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Quotes Regarding the Necronomicon from Lovecraft’s Stories
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Even before Lovecraft introduced the Necronomicon to his readers, he mentioned its author, Abdul Alhazred, and the “unexplainable couplet”:

That is not dead which can eternal lie,
And with strange aeons even death may die.

The first reference to the Necronomicon occurred when Lovecraft’s “The Hound” (September 1922) was printed in the February 1924 issue of Weird Tales:

Immediately upon beholding this amulet we knew that we must possess it; that this treasure alone was our logical pelf from the centuried grave. Even had its outlines been unfamiliar we would have desired it, but as we looked more closely we saw that it was not wholly unfamiliar. Alien it indeed was to all art and literature which sane and balanced readers know, but we recognised it as the thing hinted of in the forbidden Necronomicon of the mad Arab Abdul Alhazred; the ghastly soul-symbol of the corpse-eating cult of inaccesible Leng, in Central Asia. All too well did we trace the sinister lineaments described by the old Arab daemonologist; lineaments, he wrote, drawn from some obscure supernatural manifestation of the souls of those who vexed and gnawed at the dead. (“The Hound,” 174)
The jade amulet now reposed in a niche in our museum, and sometimes we burned strangely scented candles before it. We read much in Alhazred’s Necronomicon about its properties, and about the relation of ghouls’ souls to the objects it symolised; and were disturbed by what we read. (“The Hound,” 175)

Imagine the intrigue that these fragmentary comments stirred in the hearts of Weird Tales readers. In “The Festival” (1923), Lovecraft mentions the Necronomicon along with several “legitimate” occult books:

Pointing to a chair, table, and pile of books, the old man now left the room; and when I sat down to read I saw that the books were hoary and mouldy, and that they included old Morryster’s wild Marvells of Science, the terrible Saducismus Triumphatus of Joseph Glanvill, published in 1681, the shocking Daemonolatreia of Remigius, printed in 1595 at Lyons, and worst of all, the unmentionable Necronomicon of the mad Arab Abdul Alhazred, in Olaus Wormius’ forbidden Latin translation; a book which I had never seen, but of which I had heard monstrous things whispered. (“The Festival,” 211)

The Necronomicon figures in the rites practiced beneath Kingsport, and another lengthy quote is included at the end of the story:

The nethermost caverns...are not for the fathoming of eyes that see; for their marvels are strange and terrific. Cursed the ground where dead thoughts live new and oddly bodied, and evil the mind that is held by no head. Wisely did Ibn Schacabao say, that happy is the tomb where no wizard hath lain, and happy the town at night whose wizards are all ashes. For it is of old rumour that the soul of the devil-bought hastes not from his charnel clay, but fats and instructs the very worm that gnaws; till out of corruption horrid life springs, and the dull scavengers of earth wax crafty to vex it and swell monstrous to plague it. Great holes secretly are digged where earth’s pores ought to suffice, and things have learnt to walk that ought to crawl. (“The Festival,” 216)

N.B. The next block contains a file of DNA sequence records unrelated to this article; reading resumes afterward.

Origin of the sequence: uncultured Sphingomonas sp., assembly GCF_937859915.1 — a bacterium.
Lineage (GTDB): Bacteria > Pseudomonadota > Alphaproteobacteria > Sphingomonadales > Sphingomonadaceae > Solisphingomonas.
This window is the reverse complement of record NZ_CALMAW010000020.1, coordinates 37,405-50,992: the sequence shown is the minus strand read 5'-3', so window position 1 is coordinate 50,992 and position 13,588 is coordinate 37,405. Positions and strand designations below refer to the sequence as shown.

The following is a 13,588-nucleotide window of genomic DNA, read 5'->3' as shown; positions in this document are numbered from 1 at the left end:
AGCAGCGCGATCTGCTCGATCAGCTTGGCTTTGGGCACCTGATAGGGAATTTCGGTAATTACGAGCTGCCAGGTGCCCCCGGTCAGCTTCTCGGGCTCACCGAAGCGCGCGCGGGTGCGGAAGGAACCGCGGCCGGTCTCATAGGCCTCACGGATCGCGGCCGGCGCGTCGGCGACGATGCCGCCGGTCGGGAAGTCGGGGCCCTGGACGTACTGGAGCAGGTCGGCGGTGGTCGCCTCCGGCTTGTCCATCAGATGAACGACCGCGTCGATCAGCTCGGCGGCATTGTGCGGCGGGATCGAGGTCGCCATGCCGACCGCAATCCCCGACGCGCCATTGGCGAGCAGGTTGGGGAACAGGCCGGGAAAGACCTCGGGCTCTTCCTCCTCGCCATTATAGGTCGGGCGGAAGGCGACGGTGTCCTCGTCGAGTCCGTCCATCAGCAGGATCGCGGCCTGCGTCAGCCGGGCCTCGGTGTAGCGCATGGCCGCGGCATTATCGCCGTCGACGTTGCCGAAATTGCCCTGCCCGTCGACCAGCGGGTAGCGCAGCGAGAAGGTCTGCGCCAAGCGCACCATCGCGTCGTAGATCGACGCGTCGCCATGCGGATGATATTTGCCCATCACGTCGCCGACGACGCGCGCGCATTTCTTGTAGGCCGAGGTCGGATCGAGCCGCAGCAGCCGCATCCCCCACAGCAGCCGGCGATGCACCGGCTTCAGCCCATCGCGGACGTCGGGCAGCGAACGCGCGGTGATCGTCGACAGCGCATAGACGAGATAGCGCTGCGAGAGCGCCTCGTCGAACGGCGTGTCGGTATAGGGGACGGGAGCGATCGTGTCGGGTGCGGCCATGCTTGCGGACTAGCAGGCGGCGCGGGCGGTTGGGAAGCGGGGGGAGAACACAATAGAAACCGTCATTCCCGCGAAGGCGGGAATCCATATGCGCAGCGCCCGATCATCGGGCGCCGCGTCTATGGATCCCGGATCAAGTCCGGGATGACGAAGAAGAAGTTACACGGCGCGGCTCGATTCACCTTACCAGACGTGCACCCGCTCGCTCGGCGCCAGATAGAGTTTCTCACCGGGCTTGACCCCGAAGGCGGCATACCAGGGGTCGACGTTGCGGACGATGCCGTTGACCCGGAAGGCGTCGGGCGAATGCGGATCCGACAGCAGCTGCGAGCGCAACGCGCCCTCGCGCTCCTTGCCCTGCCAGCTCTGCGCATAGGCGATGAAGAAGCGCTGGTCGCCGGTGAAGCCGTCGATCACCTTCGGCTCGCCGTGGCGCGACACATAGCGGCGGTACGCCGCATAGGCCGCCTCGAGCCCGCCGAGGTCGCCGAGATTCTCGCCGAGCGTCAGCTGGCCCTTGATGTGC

Lovecraft made a couple of passing references to the Necronomicon in “The Descendant” (1926). This fragment (the title is not Lovecraft’s) did not see publication until 1938 when it appeared in issue 2 of Leaves. Lovecraft only mentions the Necronomicon briefly in “The Call of Cthulhu” (Summer 1926) and, in spite of the heavy occult tone of The Case of Charles Dexter Ward (January-1 March 1927), Lovecraft didn’t rely on the Necronomicon, instead referring more to traditional occult works.

Then, Lovecraft used his creation in two unusual ways. First, he included it in “The Last Test” (1927), a story he was revising for Adolphe de Castro, one of his most frequent revision clients. Second, he invented an Arabic title for the book, which only made sense because its author was Arabic:

“Be careful, you ––! There are powers against your powers – I didn’t go to China for nothing, and there are things in Alhazred’s Azif which weren’t known in Atlantis!” (“The Last Test,” 47)

Lovecraft never used this Arabic title for the book again, except in letters and in his fictional “History of the Necronomicon (1927). In this brief work, not printed until after Lovecraft’s death, Lovecraft gives an account of the origin of the Necronomicon, as well as its translations from the original Arabic, into Greek, Latin, and eventually, English. Besides the “History,” the greatest amount of information about the Necronomicon appeared in “The Dunwich Horror” (Summer 1928). The following passage is especially powerful: